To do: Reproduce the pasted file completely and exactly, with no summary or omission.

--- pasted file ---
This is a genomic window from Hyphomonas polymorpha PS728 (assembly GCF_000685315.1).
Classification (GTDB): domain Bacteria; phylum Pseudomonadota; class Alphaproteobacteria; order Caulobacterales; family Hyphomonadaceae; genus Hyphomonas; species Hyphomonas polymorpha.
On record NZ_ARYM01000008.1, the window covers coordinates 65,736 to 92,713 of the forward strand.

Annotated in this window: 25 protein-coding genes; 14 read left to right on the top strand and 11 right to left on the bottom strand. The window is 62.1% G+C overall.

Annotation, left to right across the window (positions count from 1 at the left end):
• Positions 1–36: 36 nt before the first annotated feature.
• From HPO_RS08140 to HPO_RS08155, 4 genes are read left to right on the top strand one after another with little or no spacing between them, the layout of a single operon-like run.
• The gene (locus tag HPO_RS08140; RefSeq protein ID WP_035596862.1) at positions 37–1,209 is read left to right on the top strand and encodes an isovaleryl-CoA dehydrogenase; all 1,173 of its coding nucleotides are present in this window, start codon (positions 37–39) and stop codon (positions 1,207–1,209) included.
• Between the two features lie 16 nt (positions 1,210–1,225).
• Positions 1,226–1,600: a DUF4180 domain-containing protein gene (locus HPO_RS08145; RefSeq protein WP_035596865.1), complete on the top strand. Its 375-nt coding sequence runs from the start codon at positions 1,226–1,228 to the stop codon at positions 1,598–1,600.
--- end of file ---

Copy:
This is a genomic window from Hyphomonas polymorpha PS728 (assembly GCF_000685315.1).
Classification (GTDB): domain Bacteria; phylum Pseudomonadota; class Alphaproteobacteria; order Caulobacterales; family Hyphomonadaceae; genus Hyphomonas; species Hyphomonas polymorpha.
On record NZ_ARYM01000008.1, the window covers coordinates 65,736 to 92,713 of the forward strand.

Annotated in this window: 25 protein-coding genes; 14 read left to right on the top strand and 11 right to left on the bottom strand. The window is 62.1% G+C overall.

Annotation, left to right across the window (positions count from 1 at the left end):
• Positions 1–36: 36 nt before the first annotated feature.
• From HPO_RS08140 to HPO_RS08155, 4 genes are read left to right on the top strand one after another with little or no spacing between them, the layout of a single operon-like run.
• The gene (locus tag HPO_RS08140; RefSeq protein ID WP_035596862.1) at positions 37–1,209 is read left to right on the top strand and encodes an isovaleryl-CoA dehydrogenase; all 1,173 of its coding nucleotides are present in this window, start codon (positions 37–39) and stop codon (positions 1,207–1,209) included.
• Between the two features lie 16 nt (positions 1,210–1,225).
• Positions 1,226–1,600: a DUF4180 domain-containing protein gene (locus HPO_RS08145; RefSeq protein WP_035596865.1), complete on the top strand. Its 375-nt coding sequence runs from the start codon at positions 1,226–1,228 to the stop codon at positions 1,598–1,600.